Make a donation to Season to Share, and your contribution is matched at 50 percent by our partners at DaVita. Season to Share funds will be granted to more than 45 metro-Denver nonprofit organizations that provide life-changing programs for low-income children, families and individuals in our community. Like many of her nonprofit peers, Christina Carlson feels the small losses as much, if not more, than the big victories.
The annual Metropolitan Opera auditions tout themselves as “the most intensely competitive opera contests in the world” and who could argue? Crowds flock to the annual Rocky Mountain Region event where, as the touting contends: “Soaring sopranos, magnificent mezzos, passionate tenors and thunderous bass/baritones go larynx-to-larynx.”It’s really like that; young singers battling for a spot on the Met stage in New York and the attention of casting directors.
Denver’s nationally renowned comedy scene has been roiled in recent weeks by a growing number of female performers alleging incidents of sexual harassment and discrimination at some of the city’s best-known venues. But many improv performers and stand-ups are reluctant to go into specifics, worried they will alienate potential audiences or bookers, according to more than two dozen interviews conducted by The Denver Post.
Muck Rack makes it simple to find people, tweets, or articles that mention any name, keyword, company, hashtag etc. We've compiled this guide to help you make the most of your search.
Selecting a term
Start searching tweets, articles from media outlets, articles mentioned in tweets, journalists'
names, titles and bios with some suggested searches:
Companies or Topics (e.g. iPhone, Microsoft)
Phrases (e.g. "cloud computing") — use quotes to keep the terms together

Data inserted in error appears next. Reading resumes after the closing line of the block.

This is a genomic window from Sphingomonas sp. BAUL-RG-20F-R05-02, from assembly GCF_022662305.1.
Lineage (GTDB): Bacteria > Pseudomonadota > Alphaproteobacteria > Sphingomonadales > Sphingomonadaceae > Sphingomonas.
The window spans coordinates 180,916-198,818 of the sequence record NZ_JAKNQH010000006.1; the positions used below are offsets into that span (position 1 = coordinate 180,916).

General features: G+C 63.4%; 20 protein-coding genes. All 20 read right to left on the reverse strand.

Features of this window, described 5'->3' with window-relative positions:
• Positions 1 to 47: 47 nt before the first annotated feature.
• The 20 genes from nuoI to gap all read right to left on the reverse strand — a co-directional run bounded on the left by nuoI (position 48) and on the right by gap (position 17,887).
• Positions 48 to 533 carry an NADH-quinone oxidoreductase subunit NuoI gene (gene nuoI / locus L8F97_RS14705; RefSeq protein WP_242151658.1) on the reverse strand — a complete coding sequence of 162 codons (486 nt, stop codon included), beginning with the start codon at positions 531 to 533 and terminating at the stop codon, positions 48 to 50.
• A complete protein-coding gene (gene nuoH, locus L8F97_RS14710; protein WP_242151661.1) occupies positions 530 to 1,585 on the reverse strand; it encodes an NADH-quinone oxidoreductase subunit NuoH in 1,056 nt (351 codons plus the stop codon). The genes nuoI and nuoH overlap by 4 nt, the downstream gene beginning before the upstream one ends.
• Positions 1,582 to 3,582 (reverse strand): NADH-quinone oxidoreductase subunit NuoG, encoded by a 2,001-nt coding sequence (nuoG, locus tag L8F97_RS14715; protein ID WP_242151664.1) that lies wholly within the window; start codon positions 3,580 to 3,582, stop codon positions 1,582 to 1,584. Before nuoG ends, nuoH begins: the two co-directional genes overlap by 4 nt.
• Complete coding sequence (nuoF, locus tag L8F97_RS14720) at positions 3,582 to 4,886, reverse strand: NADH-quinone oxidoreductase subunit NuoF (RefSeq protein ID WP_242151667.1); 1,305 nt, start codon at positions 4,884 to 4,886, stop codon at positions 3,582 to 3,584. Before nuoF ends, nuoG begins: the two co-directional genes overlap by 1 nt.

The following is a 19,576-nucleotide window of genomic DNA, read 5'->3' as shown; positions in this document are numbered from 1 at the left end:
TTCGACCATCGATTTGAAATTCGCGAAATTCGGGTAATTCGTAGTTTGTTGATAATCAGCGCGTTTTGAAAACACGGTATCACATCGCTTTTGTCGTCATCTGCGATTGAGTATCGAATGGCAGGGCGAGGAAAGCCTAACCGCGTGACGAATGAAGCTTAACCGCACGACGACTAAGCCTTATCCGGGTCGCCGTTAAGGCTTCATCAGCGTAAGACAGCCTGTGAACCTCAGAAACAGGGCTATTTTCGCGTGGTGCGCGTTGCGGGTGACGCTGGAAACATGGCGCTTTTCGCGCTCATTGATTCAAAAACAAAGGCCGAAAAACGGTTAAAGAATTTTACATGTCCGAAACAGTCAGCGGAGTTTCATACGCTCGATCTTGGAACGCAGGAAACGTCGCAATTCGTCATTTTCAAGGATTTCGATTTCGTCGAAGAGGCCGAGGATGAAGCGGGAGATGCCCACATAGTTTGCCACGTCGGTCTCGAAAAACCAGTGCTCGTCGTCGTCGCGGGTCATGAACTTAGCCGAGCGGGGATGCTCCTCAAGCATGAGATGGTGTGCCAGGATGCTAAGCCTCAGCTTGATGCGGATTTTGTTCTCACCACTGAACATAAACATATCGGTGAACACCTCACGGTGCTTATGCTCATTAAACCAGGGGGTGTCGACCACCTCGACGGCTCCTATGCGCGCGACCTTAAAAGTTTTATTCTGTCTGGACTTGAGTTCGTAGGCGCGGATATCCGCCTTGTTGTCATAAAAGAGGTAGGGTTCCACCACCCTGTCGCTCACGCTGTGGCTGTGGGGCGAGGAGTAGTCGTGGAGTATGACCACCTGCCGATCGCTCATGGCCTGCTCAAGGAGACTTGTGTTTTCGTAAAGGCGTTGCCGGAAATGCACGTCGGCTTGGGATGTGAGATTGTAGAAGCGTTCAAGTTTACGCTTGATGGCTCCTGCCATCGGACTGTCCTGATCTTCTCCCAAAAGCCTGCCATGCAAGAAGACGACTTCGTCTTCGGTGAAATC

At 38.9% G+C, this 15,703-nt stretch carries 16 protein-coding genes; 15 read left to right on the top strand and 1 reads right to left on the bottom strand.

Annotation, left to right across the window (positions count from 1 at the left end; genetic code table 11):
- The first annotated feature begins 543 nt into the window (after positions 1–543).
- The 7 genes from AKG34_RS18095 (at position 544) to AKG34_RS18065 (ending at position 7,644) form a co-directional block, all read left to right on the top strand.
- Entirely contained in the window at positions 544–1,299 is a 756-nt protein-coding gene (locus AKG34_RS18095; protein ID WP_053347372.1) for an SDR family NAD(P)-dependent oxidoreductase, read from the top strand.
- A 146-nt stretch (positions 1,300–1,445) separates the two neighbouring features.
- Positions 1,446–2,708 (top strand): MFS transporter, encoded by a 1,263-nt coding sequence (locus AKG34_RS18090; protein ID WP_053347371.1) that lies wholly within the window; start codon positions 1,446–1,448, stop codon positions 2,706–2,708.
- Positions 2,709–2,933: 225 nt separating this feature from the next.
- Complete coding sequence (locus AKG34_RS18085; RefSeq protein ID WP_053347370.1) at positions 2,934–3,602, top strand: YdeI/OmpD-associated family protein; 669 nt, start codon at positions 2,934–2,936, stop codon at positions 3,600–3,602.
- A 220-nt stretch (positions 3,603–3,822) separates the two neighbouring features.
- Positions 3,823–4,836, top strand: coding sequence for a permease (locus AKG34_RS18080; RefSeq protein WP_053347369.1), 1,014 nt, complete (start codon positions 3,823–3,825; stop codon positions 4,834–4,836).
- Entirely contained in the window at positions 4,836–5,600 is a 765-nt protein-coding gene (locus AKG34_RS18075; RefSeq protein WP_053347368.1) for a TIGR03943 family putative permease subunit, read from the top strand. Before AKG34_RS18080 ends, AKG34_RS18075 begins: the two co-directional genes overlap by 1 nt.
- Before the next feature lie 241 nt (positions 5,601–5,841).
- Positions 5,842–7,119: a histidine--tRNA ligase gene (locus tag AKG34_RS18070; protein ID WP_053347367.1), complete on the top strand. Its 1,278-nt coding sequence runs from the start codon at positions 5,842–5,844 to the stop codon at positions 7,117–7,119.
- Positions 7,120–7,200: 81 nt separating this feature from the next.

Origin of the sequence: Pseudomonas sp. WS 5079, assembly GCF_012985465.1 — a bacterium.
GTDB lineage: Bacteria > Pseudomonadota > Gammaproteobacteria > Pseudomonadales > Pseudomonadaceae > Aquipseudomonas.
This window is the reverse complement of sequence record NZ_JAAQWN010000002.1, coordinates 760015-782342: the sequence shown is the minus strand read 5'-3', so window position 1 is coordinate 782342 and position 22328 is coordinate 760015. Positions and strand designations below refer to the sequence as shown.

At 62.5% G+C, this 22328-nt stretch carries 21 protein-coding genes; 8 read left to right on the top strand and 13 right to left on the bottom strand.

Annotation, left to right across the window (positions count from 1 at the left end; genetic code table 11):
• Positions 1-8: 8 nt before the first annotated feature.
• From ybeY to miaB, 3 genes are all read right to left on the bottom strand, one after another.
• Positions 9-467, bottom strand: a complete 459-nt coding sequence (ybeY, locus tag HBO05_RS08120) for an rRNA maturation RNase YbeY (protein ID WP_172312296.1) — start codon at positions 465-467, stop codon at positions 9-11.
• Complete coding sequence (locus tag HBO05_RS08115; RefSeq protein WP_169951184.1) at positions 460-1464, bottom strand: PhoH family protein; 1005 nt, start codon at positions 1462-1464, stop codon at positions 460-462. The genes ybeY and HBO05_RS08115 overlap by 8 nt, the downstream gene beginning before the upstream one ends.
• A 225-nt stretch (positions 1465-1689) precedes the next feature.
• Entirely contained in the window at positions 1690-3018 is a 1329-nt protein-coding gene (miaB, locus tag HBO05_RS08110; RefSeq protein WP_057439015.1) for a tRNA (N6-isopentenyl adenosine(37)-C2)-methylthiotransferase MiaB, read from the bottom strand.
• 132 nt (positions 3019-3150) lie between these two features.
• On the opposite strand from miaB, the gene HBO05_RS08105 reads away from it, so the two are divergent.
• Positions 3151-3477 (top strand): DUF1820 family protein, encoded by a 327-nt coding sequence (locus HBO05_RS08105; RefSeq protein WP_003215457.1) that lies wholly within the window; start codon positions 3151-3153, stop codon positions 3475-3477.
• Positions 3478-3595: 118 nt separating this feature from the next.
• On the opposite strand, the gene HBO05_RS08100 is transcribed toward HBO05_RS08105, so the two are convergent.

Twitter handles (e.g. @username) — returns those who have mentioned or replied to
Names (e.g. "David Pogue")
Hashtags (e.g. #sxsw, #london2012)
Bio details (e.g. vegan, Olympics, father)
Muck Rack's Advanced Search allows for many boolean operators.
Find results that mention multiple specified terms, use AND or
+. For example, ensure each result contains both Elon Musk and Mark Zuckerberg by
searching Musk AND Zuckerberg or Musk + Zuckerberg.
Use the operators OR or , to broaden your search when you'd like either of
multiple terms to appear in results. (This is the default behavior of our search when no operators
are used). For example, results will contain either cake or cookie by searching cake OR cookie or cake,cookie
Use NOT or - to subtract results from your search. For
example, searching Disney will yield results about the Walt Disney Company as well as Walt Disney
World Resort. To exclude mentions of Disney World, search for Disney -World or Disney
When using one of these operators with a phrase, enclose it in quotation marks. For example, you can
find results about smartphones excluding Apple's iPhone 4S by searching smartphone -"iPhone
Exact case matching or punctuation
If you're searching for a brand name or keyword that relies on specific punctuation marks or capitalization, you can
find results that match your exact query by adding matchcase: before the keyword you're searching for, like matchcase:E*TRADE .
Use parentheses to separate multiple
boolean phrases. For example, to find journalists talking about having fun in Disney World or
Disneyland, search for ("disney world" OR disneyland) AND fun.
An asterisk can be used to search for any variation of a root word truncated by the asterisk. For example, searching for admin* will return results for administrator, administration, administer, administered, etc.
A near operator is an AND operator where you can control the distance between the words. You can vary the distance the near operation uses by adding a forward slash and number (between 0-99) such as strawberries NEAR/10 "whipped cream", which means the strawberries must exist within 10 words of "whipped cream".